The Fresh Loaf

News & Information for Amateur Bakers and Artisan Bread Enthusiasts

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bakerb's picture
bakerb

Hello...I'm looking for an organic farmer & miller in Michigan, I'd like to buy fresh-ground unbleached bread flour, locally.  I live in Bay City.  Tomorrow I'm headed south (Linden, Michigan) to Westwind Milling Company to try their products.  Does anyone know of another place?  Thanks!

tmac's picture

Organic vs Non-organic Flour

December 23, 2007 - 11:39am -- tmac
Forums: 

I have been baking a french baguette recipe with KA all purpose flour.  I need to bake some more for Christmas but could only find the KA organic all purpose at market today.  I would assume I can just substitute one for one between the two flours, but don't have the experience to say for sure.  I did note that the recipes for baguettes on the back of the sack is different from the one on the KA site for normal all purpose flour.

 Thanks for any help. 

 

mse1152's picture
mse1152

Hello,

There are a few of us living in San Diego. Susan (of upside down Pyrex bowl cloche fame) and I (of no particular fame that we can talk about here) have gotten together a couple of times. Last week, we did a field trip to a place called Lakeside Poultry that no longer sells poultry (???), but does sell restaurant supplies, including 50 pound bags of flour. Susan bought a bag of Gold Medal Harvest King, and I bought a bag of Eagle Mills organic bread flour (from ConAgra, not exactly your old time mill).

I have been using Bob's Red Mill flours for years, so I decided to do a side-by-side bakeoff, making one loaf of sourdough from Bob's (BRM) and one from the new Eagle Mills (EM) flour. BRM is organic unbleached flour with a protein percentage of 11.75. The EM flour has 11 percent. Neither is malted. I used the recipe I've posted earlier here, except I used all unbleached flour in the sponges. I started a sponge for each batch of dough with one teaspoon of my 100% hydration white starter, created from the BRM flour. Due to yet another brain lapse, I neglected to photograph the sponges. For the record, BRM looked a bit more robust, thicker, but both had very good bubble populations. Here are pics of the two doughs just after the initial mix (BRM is on the left):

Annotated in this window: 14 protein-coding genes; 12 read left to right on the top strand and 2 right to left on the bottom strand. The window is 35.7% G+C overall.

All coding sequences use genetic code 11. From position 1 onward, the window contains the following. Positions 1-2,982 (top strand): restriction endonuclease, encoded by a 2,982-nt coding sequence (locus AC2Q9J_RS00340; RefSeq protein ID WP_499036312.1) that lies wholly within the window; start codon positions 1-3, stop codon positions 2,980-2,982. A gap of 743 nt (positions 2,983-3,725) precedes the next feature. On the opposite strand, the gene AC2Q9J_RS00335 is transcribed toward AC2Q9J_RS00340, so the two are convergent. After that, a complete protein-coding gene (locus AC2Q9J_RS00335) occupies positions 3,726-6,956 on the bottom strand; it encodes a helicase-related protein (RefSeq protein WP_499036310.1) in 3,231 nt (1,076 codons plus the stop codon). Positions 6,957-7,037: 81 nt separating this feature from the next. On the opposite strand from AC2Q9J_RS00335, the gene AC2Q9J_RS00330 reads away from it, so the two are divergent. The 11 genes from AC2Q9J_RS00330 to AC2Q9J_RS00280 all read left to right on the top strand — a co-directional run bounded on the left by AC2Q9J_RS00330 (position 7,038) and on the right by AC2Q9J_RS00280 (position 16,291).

I did four stretch and folds, with 45 minutes between each (and before the first one), for a total fermentation time of about four hours. Both doughs were a bit tacky, and the EM dough rose a little more throughout than the BRM. After the fourth S&F, the dough rested for about 25 minutes before shaping. The BRM dough looked and felt smoother after shaping, as seen here (BRM on the left):

 

The loaves rested 30 minutes after shaping, then went into the oven at 425F (convection). I poured boiling water into a cast iron pan at (well, almost) the same time. I wasn't happy with the look or feel of the BRM loaf; it didn't take the scoring well, and the knife just dragged through the dough. It was also flatter looking than the EM. But the oven spring fairies were on duty! Here's the BRM loaf: